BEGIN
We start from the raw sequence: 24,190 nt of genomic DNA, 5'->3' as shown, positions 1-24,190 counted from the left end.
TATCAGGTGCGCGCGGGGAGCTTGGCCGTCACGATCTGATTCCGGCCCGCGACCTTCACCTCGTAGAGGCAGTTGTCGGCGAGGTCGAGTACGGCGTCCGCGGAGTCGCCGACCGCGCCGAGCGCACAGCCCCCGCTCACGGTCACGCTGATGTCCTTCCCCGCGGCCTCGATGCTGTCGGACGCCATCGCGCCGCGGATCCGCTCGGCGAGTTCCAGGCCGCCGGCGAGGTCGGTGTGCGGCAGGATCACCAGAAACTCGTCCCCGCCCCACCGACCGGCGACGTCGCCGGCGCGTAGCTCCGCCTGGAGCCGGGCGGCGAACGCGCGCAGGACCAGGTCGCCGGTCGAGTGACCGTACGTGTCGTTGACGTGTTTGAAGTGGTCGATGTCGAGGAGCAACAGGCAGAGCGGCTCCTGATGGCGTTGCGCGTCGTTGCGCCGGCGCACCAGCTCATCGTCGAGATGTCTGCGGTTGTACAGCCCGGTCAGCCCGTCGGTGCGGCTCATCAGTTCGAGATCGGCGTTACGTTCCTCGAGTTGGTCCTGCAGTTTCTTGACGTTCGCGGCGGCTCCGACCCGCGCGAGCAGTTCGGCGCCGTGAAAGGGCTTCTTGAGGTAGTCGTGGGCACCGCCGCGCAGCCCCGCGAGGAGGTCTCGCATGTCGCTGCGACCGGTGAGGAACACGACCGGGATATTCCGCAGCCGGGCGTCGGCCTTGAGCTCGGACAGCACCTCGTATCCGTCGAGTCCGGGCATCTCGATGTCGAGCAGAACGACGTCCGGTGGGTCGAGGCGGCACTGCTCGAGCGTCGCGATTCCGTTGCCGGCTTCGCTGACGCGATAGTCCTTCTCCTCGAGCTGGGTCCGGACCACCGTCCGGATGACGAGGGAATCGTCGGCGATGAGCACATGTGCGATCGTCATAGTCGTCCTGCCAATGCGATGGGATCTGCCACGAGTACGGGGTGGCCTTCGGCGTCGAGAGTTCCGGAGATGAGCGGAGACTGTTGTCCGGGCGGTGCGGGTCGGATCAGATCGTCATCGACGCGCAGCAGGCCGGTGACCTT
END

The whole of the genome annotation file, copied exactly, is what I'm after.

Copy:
We start from the raw sequence: 24,190 nt of genomic DNA, 5'->3' as shown, positions 1-24,190 counted from the left end.
TATCAGGTGCGCGCGGGGAGCTTGGCCGTCACGATCTGATTCCGGCCCGCGACCTTCACCTCGTAGAGGCAGTTGTCGGCGAGGTCGAGTACGGCGTCCGCGGAGTCGCCGACCGCGCCGAGCGCACAGCCCCCGCTCACGGTCACGCTGATGTCCTTCCCCGCGGCCTCGATGCTGTCGGACGCCATCGCGCCGCGGATCCGCTCGGCGAGTTCCAGGCCGCCGGCGAGGTCGGTGTGCGGCAGGATCACCAGAAACTCGTCCCCGCCCCACCGACCGGCGACGTCGCCGGCGCGTAGCTCCGCCTGGAGCCGGGCGGCGAACGCGCGCAGGACCAGGTCGCCGGTCGAGTGACCGTACGTGTCGTTGACGTGTTTGAAGTGGTCGATGTCGAGGAGCAACAGGCAGAGCGGCTCCTGATGGCGTTGCGCGTCGTTGCGCCGGCGCACCAGCTCATCGTCGAGATGTCTGCGGTTGTACAGCCCGGTCAGCCCGTCGGTGCGGCTCATCAGTTCGAGATCGGCGTTACGTTCCTCGAGTTGGTCCTGCAGTTTCTTGACGTTCGCGGCGGCTCCGACCCGCGCGAGCAGTTCGGCGCCGTGAAAGGGCTTCTTGAGGTAGTCGTGGGCACCGCCGCGCAGCCCCGCGAGGAGGTCTCGCATGTCGCTGCGACCGGTGAGGAACACGACCGGGATATTCCGCAGCCGGGCGTCGGCCTTGAGCTCGGACAGCACCTCGTATCCGTCGAGTCCGGGCATCTCGATGTCGAGCAGAACGACGTCCGGTGGGTCGAGGCGGCACTGCTCGAGCGTCGCGATTCCGTTGCCGGCTTCGCTGACGCGATAGTCCTTCTCCTCGAGCTGGGTCCGGACCACCGTCCGGATGACGAGGGAATCGTCGGCGATGAGCACATGTGCGATCGTCATAGTCGTCCTGCCAATGCGATGGGATCTGCCACGAGTACGGGGTGGCCTTCGGCGTCGAGAGTTCCGGAGATGAGCGGAGACTGTTGTCCGGGCGGTGCGGGTCGGATCAGATCGTCATCGACGCGCAGCAGGCCGGTGACCTT